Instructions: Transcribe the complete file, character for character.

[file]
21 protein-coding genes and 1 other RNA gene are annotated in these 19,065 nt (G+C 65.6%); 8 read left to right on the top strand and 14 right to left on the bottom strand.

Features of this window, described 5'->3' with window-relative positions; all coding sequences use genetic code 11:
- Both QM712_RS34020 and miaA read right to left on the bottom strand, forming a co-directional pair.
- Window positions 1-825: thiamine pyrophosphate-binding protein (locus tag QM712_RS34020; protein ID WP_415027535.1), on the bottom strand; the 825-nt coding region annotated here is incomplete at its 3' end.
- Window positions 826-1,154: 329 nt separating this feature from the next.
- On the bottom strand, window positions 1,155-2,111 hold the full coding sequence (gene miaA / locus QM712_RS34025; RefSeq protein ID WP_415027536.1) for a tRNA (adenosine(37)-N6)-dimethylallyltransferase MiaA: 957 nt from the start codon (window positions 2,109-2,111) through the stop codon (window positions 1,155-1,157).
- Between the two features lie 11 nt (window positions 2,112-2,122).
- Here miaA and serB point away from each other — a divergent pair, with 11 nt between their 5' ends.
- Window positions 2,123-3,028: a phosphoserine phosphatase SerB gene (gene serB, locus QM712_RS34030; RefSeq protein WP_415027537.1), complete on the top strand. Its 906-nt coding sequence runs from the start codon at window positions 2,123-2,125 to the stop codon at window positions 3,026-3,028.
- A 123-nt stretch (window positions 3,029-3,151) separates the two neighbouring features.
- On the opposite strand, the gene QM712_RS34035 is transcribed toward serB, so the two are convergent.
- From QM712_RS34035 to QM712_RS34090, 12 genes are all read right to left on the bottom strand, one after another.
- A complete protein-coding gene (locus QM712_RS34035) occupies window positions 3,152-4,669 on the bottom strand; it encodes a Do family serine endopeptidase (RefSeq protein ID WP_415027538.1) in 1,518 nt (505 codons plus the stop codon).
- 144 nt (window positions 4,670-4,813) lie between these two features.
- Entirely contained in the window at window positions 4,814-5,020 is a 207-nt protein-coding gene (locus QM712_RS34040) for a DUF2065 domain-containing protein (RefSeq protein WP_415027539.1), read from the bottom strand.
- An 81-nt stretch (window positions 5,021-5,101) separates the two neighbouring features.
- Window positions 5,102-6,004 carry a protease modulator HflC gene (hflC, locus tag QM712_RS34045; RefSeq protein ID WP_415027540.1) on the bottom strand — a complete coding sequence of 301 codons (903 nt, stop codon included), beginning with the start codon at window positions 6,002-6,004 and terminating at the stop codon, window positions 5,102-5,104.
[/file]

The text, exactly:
21 protein-coding genes and 1 other RNA gene are annotated in these 19,065 nt (G+C 65.6%); 8 read left to right on the top strand and 14 right to left on the bottom strand.

Features of this window, described 5'->3' with window-relative positions; all coding sequences use genetic code 11:
- Both QM712_RS34020 and miaA read right to left on the bottom strand, forming a co-directional pair.
- Window positions 1-825: thiamine pyrophosphate-binding protein (locus tag QM712_RS34020; protein ID WP_415027535.1), on the bottom strand; the 825-nt coding region annotated here is incomplete at its 3' end.
- Window positions 826-1,154: 329 nt separating this feature from the next.
- On the bottom strand, window positions 1,155-2,111 hold the full coding sequence (gene miaA / locus QM712_RS34025; RefSeq protein ID WP_415027536.1) for a tRNA (adenosine(37)-N6)-dimethylallyltransferase MiaA: 957 nt from the start codon (window positions 2,109-2,111) through the stop codon (window positions 1,155-1,157).
- Between the two features lie 11 nt (window positions 2,112-2,122).
- Here miaA and serB point away from each other — a divergent pair, with 11 nt between their 5' ends.
- Window positions 2,123-3,028: a phosphoserine phosphatase SerB gene (gene serB, locus QM712_RS34030; RefSeq protein WP_415027537.1), complete on the top strand. Its 906-nt coding sequence runs from the start codon at window positions 2,123-2,125 to the stop codon at window positions 3,026-3,028.
- A 123-nt stretch (window positions 3,029-3,151) separates the two neighbouring features.
- On the opposite strand, the gene QM712_RS34035 is transcribed toward serB, so the two are convergent.
- From QM712_RS34035 to QM712_RS34090, 12 genes are all read right to left on the bottom strand, one after another.
- A complete protein-coding gene (locus QM712_RS34035) occupies window positions 3,152-4,669 on the bottom strand; it encodes a Do family serine endopeptidase (RefSeq protein ID WP_415027538.1) in 1,518 nt (505 codons plus the stop codon).
- 144 nt (window positions 4,670-4,813) lie between these two features.
- Entirely contained in the window at window positions 4,814-5,020 is a 207-nt protein-coding gene (locus QM712_RS34040) for a DUF2065 domain-containing protein (RefSeq protein WP_415027539.1), read from the bottom strand.
- An 81-nt stretch (window positions 5,021-5,101) separates the two neighbouring features.
- Window positions 5,102-6,004 carry a protease modulator HflC gene (hflC, locus tag QM712_RS34045; RefSeq protein ID WP_415027540.1) on the bottom strand — a complete coding sequence of 301 codons (903 nt, stop codon included), beginning with the start codon at window positions 6,002-6,004 and terminating at the stop codon, window positions 5,102-5,104.